Al-Qaeda has acquired sophisticated surface-to-air missiles, The Independent has learned, which were used to shoot down an Emirati fighter jet in a dangerous escalation of the civil war raging in Yemen.
A French-made Mirage jet, flying in the air force of the United Arab Emirates (UAE), crashed into a mountain side just outside the southern port city of Aden on 14 March. Authorities claimed that the crash was “the result of a technical malfunction”, but sources dispute this, claiming that the jet was shot down with Russian munitions. The incident raises the spectre of other jihadist branches accessing sophisticated surface-to-air missiles in Syria, Iraq and further afield.
The UAE is part of a Saudi-led coalition that has carried out a year-long war against Shia Houthi rebels, primarily from the air. Also involved in the war is al-Qaeda’s regional affiliate, al-Qaeda in the Arabian Peninsula (AQAP). With the bombing war dragging on, AQAP has worked assiduously and quietly to consolidate its hold in south Yemen.
Two pilots flying the jet were killed in the crash and locals reported seeing Apache helicopters and the jet engaged in an attack on AQAP forces dug into a district to the west of Aden. Security sources have estimated that some 300 jihadist fighters were under attack at the time the jet came down.
A source in Yemen told The Independent that the surface-to-air missile was a Russian-manufactured SA-7 or “Strela”. The SA-7 is a shoulder held heat-seeking missile. It has a “kill zone” range of between 15 and 1,500 metres in altitude, suggesting that the Mirage was flying low in a strafing run on the AQAP positions when it was hit.
The SA-7 has been around for several decades. The most likely source is Bulgaria which, after the breakup of the Soviet Union, sold Russian military hardware, including the SA-7, to countries alll over the Middle East.
The incident was the fourth time a coalition jet had crashed in the Yemen campaign, but the first in which a surface-to-air missile was used.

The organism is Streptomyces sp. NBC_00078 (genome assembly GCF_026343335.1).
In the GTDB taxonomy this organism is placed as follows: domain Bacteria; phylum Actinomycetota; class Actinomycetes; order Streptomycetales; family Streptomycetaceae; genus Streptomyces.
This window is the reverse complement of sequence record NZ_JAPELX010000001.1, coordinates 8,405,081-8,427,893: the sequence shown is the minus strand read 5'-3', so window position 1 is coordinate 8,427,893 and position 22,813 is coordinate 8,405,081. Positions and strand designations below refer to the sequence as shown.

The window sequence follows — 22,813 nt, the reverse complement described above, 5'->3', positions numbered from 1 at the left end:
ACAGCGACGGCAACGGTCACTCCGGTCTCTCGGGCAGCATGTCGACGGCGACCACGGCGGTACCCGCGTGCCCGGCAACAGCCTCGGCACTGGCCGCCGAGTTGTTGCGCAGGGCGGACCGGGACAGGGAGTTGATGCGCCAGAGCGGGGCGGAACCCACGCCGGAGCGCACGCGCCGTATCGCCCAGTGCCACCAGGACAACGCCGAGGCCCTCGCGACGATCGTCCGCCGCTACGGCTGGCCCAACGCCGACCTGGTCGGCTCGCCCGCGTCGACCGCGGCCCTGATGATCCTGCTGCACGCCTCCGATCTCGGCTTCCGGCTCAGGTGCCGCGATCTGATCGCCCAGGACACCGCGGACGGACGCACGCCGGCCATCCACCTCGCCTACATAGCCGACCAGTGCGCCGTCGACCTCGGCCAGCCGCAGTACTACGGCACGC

In late December an American-made F-16, part of Bahrain’s air force, came down in Saudi Arabia. The pilot ejected and survived in what appeared to be a crash related to a technical problem.
In May of last year, a Moroccan pilot died when his F-16 crashed in the north Yemen governorate of Saada. The Houthis claimed at the time that the jet was flying low and was hit by anti-aircraft guns positioned in the mountains. Coalition authorities said technical problems caused the crash.
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The third plane, a Saudi F-15, came down in international waters in the Gulf of Aden at the start of the war, with officials citing mechanical issues.
A second source, who has close links with the Saudi intelligence service, said that the missile which brought down the Emirati jet this month was acquired by AQAP in raids on military bases that have occurred over the past year.
“Al Qaeda has confiscated huge amounts of weapons from bases in Yemen,” he said. He cited two such bases, one at al-Aryan along the southern coast east of Aden and another at Ataq, the capital of the southern governorate of Shabwah.
Using alliances with local tribes, al-Qaeda now controls the oil rich governorate of Hadhramaut together with the coastal city of Mukalla. Shabwah lies to the west of Hadhramaut and it too is largely controlled by AQAP and its tribal affiliates. “Al-Qaeda are smarter than Islamic State [Isis],” the source said. “They speak with the tribal elders, they co-opt people, get them on their side. Islamic State uses fear and coercion. It’s flashy and seeks a lot of attention but al-Qaeda is laying low and playing the long game.”
The source also said that what he called “co-operative army officers” were making it easy for the jihadists to get weapons, many of them supplied by the Americans to the Yemeni army during the presidency of Ali Abdullah Saleh. Mr Saleh who ruled Yemen with an iron hand for several decades was forced out in 2012 in the wake of popular protests.
The source claimed that soldiers loyal to Mr Saleh, who is allied to the Houthis, as well as soldiers supporting the current Saudi backed president Abd Rabbuh Mansur Hadi are selling arms to AQAP. “They are getting the weapons from both sides,” the source said.
The growing strength of AQAP – which has made significant territorial gains while the Saudi coalition attempts to quell the Houthi uprising, thus far with little success – is causing consternation in Washington. The Americans, who backed the bombing campaign and have provided logistical support, are increasingly worried that in the last year al-Qaeda has secured much of south Yemen as a significant operational base, one with substantial oil revenue potential.
Now, as signs grow that AQAP is becoming increasingly entrenched and much better armed, American support for the Yemen war is waning quickly. News that a ceasefire has been called for 10 April with peace talks commencing a week later in Kuwait was greeted with a sigh of relief in Washington.
But the quiet and steady rise of AQAP in south Yemen has left America and the region facing a significant new threat as it struggles to subdue Isis in Syria and Iraq.